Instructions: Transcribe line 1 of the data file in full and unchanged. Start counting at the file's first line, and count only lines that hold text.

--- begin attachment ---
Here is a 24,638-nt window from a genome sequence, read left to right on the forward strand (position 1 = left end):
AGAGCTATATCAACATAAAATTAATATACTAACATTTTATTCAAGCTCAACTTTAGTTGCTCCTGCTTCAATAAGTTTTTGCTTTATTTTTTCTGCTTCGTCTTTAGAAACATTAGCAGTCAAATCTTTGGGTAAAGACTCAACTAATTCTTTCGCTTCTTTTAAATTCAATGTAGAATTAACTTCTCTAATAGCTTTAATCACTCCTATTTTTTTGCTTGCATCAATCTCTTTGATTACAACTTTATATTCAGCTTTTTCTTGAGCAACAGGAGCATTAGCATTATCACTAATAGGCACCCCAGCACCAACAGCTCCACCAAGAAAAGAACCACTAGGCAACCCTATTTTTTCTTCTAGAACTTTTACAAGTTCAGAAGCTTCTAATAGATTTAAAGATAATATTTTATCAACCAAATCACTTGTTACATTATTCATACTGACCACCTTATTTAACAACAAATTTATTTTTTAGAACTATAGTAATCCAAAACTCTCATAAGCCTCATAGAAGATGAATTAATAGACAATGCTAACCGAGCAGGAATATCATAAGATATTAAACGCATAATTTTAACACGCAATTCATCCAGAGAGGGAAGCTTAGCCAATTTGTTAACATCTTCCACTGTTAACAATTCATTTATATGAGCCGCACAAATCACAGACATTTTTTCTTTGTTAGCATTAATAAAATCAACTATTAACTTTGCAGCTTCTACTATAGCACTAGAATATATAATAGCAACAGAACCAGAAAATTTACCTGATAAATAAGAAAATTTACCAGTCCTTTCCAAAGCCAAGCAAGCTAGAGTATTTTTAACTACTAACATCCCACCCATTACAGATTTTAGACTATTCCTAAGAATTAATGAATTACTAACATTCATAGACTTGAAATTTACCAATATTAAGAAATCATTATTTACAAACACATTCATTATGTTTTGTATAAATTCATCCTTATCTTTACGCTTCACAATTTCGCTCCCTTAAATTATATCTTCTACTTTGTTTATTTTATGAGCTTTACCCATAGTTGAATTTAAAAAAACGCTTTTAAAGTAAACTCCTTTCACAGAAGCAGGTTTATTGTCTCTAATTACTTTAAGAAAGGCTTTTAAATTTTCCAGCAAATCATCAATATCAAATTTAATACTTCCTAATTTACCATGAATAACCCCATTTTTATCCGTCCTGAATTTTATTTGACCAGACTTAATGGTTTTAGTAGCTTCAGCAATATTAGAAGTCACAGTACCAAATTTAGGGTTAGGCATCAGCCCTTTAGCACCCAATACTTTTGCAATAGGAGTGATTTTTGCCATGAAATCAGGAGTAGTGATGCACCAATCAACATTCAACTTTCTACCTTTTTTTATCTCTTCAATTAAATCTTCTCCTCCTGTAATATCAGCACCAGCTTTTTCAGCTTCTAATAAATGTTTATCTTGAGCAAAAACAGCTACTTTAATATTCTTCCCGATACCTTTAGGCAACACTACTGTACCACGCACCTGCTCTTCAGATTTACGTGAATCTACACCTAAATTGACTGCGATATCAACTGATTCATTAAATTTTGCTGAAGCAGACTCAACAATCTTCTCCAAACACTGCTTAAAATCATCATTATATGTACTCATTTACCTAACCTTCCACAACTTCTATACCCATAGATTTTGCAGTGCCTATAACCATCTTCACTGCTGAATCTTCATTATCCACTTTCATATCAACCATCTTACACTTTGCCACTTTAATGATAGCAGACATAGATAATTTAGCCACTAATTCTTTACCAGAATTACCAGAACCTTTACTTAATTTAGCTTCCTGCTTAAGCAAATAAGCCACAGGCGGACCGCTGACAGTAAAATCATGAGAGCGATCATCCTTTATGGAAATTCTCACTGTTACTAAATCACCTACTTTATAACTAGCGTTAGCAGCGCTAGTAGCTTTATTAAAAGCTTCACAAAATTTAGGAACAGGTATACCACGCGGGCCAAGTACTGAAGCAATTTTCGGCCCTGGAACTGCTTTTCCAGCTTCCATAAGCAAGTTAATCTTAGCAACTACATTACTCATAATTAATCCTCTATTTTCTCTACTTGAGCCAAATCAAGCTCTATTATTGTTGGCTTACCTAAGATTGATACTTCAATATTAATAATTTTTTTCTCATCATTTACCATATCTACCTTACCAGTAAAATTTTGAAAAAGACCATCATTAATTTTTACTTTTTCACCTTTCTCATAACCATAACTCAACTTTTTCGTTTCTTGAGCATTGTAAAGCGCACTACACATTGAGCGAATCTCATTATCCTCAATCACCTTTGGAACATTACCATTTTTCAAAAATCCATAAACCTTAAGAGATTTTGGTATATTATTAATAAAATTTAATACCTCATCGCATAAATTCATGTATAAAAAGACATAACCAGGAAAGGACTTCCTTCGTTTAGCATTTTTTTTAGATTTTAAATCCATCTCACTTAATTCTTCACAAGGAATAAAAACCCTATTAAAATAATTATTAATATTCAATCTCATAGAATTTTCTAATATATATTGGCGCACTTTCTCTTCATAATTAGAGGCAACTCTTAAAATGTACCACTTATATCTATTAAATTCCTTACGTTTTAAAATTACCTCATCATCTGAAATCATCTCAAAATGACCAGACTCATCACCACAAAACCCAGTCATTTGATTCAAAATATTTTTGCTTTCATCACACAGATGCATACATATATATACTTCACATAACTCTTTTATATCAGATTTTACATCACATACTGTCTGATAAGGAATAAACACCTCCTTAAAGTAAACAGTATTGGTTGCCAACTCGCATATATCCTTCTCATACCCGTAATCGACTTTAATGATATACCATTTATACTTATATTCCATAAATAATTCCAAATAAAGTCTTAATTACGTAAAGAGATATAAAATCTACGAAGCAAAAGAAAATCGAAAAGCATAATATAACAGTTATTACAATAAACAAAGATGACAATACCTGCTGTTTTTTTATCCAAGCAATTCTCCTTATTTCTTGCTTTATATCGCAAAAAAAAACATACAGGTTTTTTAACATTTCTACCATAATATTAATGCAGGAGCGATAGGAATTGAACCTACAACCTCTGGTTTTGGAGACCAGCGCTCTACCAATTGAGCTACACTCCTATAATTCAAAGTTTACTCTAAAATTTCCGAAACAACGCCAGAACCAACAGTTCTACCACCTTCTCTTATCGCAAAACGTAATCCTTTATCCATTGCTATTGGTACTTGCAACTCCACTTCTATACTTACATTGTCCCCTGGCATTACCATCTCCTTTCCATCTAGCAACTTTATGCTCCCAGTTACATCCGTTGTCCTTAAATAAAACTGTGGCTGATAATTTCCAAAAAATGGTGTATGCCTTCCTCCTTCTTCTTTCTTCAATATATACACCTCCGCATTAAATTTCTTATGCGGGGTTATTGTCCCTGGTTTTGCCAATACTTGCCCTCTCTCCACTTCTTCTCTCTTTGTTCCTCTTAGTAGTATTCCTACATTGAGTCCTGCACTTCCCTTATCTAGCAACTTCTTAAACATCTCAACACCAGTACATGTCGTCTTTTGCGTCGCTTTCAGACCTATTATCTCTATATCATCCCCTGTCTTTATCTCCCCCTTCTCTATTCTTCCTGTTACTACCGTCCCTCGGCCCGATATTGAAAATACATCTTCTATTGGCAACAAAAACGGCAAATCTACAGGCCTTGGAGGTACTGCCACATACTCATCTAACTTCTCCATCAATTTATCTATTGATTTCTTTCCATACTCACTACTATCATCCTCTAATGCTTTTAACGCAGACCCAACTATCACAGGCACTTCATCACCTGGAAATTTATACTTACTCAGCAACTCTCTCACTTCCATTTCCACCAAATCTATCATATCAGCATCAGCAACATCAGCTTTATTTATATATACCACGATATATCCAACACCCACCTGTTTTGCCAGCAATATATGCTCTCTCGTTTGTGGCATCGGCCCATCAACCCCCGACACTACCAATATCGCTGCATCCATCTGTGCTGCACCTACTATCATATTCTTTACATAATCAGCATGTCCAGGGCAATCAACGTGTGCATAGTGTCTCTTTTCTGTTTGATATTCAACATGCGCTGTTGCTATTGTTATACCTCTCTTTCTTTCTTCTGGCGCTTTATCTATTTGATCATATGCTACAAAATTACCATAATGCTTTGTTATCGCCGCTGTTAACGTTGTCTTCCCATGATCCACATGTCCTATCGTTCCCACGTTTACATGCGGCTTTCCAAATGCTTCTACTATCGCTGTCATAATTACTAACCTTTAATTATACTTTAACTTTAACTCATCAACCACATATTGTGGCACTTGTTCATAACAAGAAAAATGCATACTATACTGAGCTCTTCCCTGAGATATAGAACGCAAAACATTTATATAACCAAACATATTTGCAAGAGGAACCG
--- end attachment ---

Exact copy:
Here is a 24,638-nt window from a genome sequence, read left to right on the forward strand (position 1 = left end):